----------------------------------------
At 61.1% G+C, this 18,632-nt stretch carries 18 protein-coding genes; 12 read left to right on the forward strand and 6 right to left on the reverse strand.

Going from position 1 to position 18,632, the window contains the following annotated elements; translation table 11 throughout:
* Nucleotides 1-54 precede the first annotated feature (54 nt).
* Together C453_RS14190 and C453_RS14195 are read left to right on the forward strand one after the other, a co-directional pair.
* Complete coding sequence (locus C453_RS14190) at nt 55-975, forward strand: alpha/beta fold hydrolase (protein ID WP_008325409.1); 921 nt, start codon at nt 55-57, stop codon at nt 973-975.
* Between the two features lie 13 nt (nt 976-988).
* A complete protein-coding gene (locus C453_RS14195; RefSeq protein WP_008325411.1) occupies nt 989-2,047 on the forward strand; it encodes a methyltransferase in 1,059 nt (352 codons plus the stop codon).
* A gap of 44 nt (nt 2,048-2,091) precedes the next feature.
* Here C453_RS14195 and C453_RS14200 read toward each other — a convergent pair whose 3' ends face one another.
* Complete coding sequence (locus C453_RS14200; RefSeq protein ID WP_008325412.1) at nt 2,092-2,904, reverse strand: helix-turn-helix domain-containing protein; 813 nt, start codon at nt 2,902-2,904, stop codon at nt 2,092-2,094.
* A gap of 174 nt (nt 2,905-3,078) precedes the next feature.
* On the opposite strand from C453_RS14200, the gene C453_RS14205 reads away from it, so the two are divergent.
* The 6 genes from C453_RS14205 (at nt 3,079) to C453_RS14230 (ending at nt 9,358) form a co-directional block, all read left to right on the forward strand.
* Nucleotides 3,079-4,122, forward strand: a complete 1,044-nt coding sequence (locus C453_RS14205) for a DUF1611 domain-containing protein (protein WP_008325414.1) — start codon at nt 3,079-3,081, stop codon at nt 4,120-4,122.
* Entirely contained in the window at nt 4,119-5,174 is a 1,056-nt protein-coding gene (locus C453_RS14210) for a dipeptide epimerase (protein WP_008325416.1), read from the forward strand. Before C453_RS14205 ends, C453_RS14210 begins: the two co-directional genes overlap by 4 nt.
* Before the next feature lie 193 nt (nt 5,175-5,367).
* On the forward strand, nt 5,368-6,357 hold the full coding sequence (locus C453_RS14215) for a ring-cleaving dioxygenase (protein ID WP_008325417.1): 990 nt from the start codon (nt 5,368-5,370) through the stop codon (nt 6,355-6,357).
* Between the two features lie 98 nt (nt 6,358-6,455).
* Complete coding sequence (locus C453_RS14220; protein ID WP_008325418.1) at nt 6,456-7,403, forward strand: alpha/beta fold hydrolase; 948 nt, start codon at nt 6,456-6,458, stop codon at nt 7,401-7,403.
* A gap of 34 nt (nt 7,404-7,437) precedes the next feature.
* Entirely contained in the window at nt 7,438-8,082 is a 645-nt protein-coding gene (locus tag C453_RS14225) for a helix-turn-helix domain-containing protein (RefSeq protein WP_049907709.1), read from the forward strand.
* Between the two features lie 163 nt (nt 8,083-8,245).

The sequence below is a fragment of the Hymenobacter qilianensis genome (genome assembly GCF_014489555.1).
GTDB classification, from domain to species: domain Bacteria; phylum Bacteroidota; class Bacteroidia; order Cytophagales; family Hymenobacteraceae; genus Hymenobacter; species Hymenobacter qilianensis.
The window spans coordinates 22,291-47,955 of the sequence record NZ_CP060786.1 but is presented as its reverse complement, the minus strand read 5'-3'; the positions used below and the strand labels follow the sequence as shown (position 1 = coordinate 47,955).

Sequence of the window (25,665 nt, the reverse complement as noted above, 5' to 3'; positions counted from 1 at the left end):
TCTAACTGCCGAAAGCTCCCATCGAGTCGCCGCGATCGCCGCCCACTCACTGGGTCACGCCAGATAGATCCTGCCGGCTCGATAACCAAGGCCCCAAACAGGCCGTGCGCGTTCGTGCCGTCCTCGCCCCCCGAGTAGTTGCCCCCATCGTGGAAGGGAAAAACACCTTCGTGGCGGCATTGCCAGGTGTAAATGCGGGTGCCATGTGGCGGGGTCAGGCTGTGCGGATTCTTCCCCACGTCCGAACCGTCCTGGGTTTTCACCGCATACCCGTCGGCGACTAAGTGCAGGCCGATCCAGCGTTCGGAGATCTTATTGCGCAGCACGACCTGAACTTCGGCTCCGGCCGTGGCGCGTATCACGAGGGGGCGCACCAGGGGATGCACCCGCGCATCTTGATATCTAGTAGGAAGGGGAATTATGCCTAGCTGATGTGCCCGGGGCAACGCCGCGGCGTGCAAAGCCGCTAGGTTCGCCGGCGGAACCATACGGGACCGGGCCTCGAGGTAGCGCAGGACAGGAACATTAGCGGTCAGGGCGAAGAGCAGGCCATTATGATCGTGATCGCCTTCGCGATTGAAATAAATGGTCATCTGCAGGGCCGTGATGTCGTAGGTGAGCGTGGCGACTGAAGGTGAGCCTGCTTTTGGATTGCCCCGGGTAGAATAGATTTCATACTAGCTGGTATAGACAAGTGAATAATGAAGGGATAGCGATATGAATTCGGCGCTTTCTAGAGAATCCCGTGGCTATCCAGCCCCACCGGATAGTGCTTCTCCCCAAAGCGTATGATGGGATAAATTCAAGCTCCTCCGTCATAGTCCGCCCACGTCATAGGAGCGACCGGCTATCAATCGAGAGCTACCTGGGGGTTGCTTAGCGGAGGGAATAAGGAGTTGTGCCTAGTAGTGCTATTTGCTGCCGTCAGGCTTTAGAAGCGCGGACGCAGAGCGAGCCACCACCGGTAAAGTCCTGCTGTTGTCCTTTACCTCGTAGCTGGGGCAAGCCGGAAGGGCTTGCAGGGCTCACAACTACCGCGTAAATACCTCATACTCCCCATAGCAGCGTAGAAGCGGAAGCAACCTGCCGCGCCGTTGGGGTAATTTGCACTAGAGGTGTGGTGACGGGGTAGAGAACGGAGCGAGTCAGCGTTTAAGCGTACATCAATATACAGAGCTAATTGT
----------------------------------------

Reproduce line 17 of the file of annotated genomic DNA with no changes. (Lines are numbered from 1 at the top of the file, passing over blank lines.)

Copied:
* On the forward strand, nt 5,368-6,357 hold the full coding sequence (locus C453_RS14215) for a ring-cleaving dioxygenase (protein ID WP_008325417.1): 990 nt from the start codon (nt 5,368-5,370) through the stop codon (nt 6,355-6,357).